wherein automatically determining the Internet Protocol address includes selecting the determined Internet Protocol address among a group of Internet Protocol addresses potentially available to be assigned to the virtual resource of the received request, the system manages Internet Protocol address provisioning of both virtual resources and physical resources, and automatically registering the virtual resource with the Domain Name System includes registering the determined Internet Protocol address as being associated with a selected domain name; wherein the request is received due to a component action included in a group of component actions programmatically defined in a workflow;
wherein the workflow is defined using a global cloud manager interface application that interfaces with a global cloud manager managing a virtual cloud that includes the virtual resource.
15. The system of claim 14, wherein automatically registering the virtual resource with the Domain Name System includes determining which domain name is available to be assigned to the virtual resource among a group of eligible domain names tracked by the system.
16. A system for registering with a Domain Name System, comprising:
a communication interface configured to receive a request to register a virtual resource with a Domain Name System; and
a processor configured to determine which domain names, if any, are available to be assigned to the virtual resource among a group of eligible domain names, select one of the determined to be available domain names as the selected domain name, automatically register the virtual resource with the Domain Name System at least in part by sending a registration request to a domain name server to register the selected domain name with the virtual resource, and provide information associated with the registration of the virtual resource with the Domain Name System; wherein the request is received due to a component action included in a group of component actions programmatically defined in a workflow;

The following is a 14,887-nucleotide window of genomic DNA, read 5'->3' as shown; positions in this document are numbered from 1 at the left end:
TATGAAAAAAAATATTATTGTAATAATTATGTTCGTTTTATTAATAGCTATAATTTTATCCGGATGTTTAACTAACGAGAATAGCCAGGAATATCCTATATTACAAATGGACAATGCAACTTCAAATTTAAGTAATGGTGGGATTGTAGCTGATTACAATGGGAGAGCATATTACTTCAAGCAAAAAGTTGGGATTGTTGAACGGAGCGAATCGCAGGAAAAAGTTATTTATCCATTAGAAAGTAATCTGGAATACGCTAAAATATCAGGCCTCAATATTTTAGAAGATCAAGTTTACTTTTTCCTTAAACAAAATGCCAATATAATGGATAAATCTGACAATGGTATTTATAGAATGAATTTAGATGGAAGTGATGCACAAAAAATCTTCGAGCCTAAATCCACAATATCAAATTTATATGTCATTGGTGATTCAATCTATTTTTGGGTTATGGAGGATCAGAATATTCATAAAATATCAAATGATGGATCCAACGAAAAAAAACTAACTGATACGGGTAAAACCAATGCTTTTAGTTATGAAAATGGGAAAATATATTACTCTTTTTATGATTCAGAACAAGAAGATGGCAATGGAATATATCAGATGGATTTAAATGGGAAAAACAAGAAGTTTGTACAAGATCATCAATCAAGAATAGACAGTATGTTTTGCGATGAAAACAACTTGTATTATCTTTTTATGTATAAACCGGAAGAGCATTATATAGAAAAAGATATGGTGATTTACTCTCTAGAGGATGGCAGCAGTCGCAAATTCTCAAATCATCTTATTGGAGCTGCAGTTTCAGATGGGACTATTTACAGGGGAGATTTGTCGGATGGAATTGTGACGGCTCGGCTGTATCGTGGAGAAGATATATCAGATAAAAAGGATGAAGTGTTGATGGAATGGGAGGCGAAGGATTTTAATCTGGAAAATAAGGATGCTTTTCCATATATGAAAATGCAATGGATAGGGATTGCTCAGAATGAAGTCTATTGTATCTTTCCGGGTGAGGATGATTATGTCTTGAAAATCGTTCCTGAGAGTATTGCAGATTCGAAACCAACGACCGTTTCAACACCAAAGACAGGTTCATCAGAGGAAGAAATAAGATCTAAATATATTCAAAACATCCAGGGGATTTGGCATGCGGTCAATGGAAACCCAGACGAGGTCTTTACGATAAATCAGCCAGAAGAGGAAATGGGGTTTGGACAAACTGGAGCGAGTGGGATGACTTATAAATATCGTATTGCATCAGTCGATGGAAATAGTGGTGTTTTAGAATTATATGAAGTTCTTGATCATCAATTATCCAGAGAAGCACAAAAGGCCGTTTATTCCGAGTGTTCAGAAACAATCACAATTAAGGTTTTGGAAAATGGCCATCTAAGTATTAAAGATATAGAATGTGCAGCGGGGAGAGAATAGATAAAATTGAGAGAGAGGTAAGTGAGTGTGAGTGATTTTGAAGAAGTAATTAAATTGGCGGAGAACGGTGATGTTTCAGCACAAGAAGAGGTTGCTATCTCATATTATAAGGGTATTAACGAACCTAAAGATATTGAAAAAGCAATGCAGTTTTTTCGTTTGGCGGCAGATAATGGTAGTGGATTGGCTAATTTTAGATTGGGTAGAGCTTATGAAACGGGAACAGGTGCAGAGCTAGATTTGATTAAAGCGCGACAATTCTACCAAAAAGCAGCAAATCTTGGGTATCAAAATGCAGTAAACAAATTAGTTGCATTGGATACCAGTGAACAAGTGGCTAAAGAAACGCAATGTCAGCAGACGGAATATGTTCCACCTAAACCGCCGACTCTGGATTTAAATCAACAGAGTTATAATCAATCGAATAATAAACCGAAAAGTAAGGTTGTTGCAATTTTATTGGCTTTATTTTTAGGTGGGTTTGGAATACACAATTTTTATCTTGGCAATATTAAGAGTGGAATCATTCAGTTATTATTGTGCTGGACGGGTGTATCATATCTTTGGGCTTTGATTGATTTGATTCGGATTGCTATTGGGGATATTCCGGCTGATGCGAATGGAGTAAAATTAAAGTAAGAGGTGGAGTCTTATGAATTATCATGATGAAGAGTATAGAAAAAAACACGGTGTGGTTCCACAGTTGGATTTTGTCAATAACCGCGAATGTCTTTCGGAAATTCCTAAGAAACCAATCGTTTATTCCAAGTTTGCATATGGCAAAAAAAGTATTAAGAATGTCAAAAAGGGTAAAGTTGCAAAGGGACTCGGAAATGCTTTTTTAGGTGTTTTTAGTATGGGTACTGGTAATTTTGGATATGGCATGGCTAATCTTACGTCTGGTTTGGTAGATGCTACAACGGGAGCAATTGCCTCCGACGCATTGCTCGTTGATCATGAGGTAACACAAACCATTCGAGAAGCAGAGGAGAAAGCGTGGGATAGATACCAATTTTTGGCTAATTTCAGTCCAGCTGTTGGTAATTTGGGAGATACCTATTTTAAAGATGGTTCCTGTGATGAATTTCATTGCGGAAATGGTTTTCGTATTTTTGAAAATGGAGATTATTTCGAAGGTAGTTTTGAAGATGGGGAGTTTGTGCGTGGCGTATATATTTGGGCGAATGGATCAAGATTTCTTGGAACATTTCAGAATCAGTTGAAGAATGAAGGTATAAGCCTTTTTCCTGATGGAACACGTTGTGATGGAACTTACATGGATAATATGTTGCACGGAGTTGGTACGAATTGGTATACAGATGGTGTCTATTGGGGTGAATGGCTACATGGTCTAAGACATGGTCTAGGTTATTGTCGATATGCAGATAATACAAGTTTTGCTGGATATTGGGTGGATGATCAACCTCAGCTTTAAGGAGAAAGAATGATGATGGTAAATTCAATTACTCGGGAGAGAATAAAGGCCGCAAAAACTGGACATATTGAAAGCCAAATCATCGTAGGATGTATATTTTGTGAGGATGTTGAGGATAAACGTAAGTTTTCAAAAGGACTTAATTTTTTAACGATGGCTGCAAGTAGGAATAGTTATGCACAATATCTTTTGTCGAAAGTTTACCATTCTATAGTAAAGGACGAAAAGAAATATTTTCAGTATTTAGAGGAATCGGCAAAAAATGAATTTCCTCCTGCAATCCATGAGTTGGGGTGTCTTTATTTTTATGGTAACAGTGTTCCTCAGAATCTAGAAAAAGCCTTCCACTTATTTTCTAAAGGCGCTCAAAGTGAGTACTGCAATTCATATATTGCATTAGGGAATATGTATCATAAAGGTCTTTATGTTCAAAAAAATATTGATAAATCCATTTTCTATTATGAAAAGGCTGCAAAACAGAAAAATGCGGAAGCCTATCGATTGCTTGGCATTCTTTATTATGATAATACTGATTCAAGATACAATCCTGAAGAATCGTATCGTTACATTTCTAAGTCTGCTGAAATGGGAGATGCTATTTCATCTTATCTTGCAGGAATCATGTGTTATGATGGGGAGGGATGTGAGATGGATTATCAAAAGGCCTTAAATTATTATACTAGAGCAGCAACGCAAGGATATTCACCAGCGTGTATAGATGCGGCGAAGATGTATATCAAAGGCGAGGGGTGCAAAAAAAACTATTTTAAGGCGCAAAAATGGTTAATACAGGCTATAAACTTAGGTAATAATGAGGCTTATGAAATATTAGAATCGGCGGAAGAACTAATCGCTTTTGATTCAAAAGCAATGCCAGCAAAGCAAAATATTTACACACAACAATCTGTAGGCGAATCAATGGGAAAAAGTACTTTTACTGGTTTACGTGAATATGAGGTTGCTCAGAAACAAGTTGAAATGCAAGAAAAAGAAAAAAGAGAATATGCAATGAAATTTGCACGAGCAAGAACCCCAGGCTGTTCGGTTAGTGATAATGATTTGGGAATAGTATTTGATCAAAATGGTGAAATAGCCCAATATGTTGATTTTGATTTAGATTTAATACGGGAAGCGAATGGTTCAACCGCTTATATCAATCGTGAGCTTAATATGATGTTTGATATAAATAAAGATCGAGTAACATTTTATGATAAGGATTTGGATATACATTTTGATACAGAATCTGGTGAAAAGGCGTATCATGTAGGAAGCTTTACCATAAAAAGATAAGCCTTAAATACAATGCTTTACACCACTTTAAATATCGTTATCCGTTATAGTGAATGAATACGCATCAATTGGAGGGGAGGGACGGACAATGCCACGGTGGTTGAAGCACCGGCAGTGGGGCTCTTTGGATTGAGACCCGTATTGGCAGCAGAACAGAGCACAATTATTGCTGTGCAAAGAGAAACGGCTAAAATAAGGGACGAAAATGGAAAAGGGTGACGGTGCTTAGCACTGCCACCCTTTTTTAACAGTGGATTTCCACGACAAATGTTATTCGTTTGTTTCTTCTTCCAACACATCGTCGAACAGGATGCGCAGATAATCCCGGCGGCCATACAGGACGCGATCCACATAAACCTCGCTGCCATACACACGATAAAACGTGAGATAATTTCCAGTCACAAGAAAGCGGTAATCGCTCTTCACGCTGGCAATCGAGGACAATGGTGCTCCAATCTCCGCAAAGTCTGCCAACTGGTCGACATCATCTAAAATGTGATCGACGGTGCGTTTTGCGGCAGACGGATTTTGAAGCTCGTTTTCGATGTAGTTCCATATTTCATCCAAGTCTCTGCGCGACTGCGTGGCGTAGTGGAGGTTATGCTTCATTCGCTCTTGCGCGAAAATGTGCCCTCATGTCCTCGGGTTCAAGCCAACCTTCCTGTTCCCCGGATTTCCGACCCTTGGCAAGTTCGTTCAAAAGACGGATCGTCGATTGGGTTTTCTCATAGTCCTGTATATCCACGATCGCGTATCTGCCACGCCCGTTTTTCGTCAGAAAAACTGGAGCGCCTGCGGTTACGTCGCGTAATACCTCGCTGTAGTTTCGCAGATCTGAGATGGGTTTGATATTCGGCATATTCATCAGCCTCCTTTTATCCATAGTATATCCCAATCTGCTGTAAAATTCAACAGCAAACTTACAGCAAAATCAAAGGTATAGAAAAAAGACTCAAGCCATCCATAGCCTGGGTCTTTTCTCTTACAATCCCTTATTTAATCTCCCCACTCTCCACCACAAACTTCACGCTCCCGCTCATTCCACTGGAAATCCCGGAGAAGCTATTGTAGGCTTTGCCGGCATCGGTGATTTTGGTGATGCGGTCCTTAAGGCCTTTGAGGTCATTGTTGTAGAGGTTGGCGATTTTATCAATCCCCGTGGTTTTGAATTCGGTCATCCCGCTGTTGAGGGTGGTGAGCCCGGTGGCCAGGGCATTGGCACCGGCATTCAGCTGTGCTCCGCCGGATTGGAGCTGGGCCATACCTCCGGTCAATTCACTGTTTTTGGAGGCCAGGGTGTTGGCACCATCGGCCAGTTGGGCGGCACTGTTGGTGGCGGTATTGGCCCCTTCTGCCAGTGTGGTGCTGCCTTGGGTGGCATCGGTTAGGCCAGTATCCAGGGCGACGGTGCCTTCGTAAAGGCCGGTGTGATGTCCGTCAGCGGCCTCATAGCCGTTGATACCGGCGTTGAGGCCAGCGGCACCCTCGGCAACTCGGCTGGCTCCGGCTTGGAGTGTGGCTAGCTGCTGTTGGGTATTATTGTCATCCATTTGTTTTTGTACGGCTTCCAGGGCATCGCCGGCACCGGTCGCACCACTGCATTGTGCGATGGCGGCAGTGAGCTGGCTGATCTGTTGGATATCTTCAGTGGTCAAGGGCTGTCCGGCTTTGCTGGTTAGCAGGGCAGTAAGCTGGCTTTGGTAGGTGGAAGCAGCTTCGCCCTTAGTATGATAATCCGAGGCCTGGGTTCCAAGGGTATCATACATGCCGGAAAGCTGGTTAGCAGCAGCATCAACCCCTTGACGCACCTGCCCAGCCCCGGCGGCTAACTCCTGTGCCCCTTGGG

wherein the workflow is defined using a global cloud manager interface application that interfaces with a global cloud manager managing a virtual cloud that includes the virtual resource.
17. A computer program product for provisioning an Internet Protocol address, the computer program product being embodied in a non-transitory computer readable storage medium and comprising computer instructions for:
receiving a request to provision an Internet Protocol address to a virtual resource;
automatically determining an Internet Protocol address to allocate to the virtual resource, wherein automatically determining the Internet Protocol address includes selecting the determined Internet Protocol address among a group of Internet Protocol addresses potentially available to be assigned to the virtual resource of the received request;